What is silent resignation from work? It may not be what you think

(CNN) — Years of long hours, understaffed companies and burnt-out employees have led to TikTok’s latest trend: quietly quitting work.

However, the slogan of quietly leaving work is misleading, leading people to think it means putting minimal effort into their work.

That’s unequivocally untrue, said Kathy Caprino, a female leadership and employment coach who lives in Connecticut and is the author of “The Most Powerful You: 7 Bravery-Boosting Paths to Career Bliss.”

“It’s about stopping doing work that people think is beyond what they were hired for without pay,” he said.

Employees continue to excel at their jobs, but they’re not working overtime to do it, former engineering consultant Paige West told CNN.

“While I was doing my 9-5 job, I was still working my 40-hour week. I was still getting my work done. I was just letting go of that feeling of stress,” she said.

The drastic change in the workforce during the pandemic has largely led to an increase in this behavior, said S. Chris Edmonds, founder and CEO of The Purposeful Culture Group, a Colorado-based consulting firm that helps senior leaders create a positive work culture.

Companies imposed additional responsibilities on employees because some organizations were unprepared for the pandemic and the large number of resignations and changes, he said.

New ways of eating in the office due to the pandemic 3:14

Many people also became frustrated when officials insisted on certain rules, such as returning to work in person, leading to more burnout and frustration, Edmonds said.

According to a Gallup poll published in March 2022, only 24% of Americans believe their bosses have their best interests in mind.

Quitting some of your job duties that you think are beyond your duties out of the blue isn’t a lasting solution, but there are other ways to get what you want, Edmonds said.

Assess your priorities when considering a quiet resignation

To set boundaries in your job, you need to know what your boundaries are, said Octavia Goredema, career coach and author of “Prep, Push, Pivot: Essential Career Strategies for Underrepresented Women.”

“The fastest way to burn out is to disrespect what matters most to you,” he said.

For some, that may be leaving work on time instead of being two hours late, Goredema said.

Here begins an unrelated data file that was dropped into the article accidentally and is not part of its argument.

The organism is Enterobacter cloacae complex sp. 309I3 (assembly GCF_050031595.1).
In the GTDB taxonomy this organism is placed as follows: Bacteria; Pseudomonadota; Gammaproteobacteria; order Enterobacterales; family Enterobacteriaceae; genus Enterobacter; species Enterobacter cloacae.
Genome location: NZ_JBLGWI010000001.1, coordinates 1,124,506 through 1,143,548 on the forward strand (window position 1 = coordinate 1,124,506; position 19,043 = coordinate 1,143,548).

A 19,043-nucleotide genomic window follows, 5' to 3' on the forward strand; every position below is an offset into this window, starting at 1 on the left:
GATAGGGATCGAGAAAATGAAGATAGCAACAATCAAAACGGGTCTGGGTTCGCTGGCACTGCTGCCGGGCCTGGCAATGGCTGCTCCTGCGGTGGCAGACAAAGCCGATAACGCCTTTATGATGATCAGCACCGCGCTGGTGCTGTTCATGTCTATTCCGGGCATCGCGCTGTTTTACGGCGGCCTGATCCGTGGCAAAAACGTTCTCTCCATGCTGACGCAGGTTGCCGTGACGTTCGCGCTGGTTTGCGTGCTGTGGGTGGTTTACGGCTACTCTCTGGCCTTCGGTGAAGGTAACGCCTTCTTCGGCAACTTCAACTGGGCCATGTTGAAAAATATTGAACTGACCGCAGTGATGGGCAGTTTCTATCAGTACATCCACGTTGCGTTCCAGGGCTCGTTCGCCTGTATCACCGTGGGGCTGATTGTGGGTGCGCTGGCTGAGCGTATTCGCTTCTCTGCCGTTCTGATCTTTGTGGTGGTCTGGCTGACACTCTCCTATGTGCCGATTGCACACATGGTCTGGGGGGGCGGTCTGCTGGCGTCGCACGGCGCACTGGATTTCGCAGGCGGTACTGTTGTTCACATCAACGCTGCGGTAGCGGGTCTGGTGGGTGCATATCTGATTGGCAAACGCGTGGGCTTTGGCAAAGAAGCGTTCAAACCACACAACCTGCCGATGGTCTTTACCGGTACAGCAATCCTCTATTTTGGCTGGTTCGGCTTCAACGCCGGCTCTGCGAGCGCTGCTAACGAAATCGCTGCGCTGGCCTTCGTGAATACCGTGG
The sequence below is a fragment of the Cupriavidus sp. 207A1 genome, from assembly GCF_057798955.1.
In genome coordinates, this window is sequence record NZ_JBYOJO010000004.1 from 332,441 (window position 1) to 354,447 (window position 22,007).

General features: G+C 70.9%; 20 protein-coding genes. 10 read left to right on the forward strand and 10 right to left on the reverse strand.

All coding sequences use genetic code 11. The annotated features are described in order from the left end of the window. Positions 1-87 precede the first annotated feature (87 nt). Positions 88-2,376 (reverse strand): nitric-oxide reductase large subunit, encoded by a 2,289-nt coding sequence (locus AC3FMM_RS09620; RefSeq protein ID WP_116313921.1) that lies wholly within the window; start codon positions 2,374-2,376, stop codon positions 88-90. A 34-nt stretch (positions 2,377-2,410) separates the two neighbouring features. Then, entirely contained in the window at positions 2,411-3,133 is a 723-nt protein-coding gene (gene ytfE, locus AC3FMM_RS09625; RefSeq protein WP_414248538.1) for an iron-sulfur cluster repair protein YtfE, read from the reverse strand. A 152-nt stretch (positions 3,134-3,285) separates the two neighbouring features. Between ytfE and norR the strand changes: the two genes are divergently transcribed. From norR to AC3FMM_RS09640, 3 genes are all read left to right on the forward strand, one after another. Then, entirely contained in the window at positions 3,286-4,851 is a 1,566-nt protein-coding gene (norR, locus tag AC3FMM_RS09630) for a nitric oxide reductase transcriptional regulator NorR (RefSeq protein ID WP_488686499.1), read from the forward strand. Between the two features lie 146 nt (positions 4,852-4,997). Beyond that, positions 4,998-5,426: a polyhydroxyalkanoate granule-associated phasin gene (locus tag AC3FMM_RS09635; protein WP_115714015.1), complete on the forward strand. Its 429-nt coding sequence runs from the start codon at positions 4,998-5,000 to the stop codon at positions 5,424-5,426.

Employees should ask themselves which tasks make them feel fulfilled and which ones matter less, he said.

From there, you can focus on your priorities and what you need to get the job done, Goredema said.

Share your needs

After figuring out what position you need to be successful and happy doing it, it’s best to talk to your direct manager so they get some understanding, Edmonds said. Communication is essential.

You may have one idea of ​​your job responsibilities and your boss may have another, Caprino said. If you stop doing certain tasks because you feel they’re not in your category, it could make you feel like you’re slacking off if your boss thinks those activities are part of your job, he said. .

“Even at the head of my own team, if I suddenly had to stop doing the job that everyone assumed I was doing, there would be problems and things would go wrong,” Caprino said.

If you want fair compensation for any extra work you’ve done, present your boss with facts about your job performance and what you’ve accomplished so far, he said.

Communicate with your employees

From a manager’s perspective, it’s important to understand your employees and make sure they feel supported in their respective roles, Edmonds said.

“The responsibility of employers is to find out what people perceive to be right and then do no less than that,” he said.

Leaders need to focus on regular conversations and building relationships with their employees, Edmonds said.

Conversations could extend beyond work to include some of your personal interests and priorities, as this can often affect your professional life, Caprino said.

“If you don’t understand the internal mood of your employees, things will happen that will surprise you,” he said.

Managers should consider having one-on-one meetings with their employees at least once a quarter, Goredema said.

“We have to show that we are committed as leaders, that we are involved,” he said.

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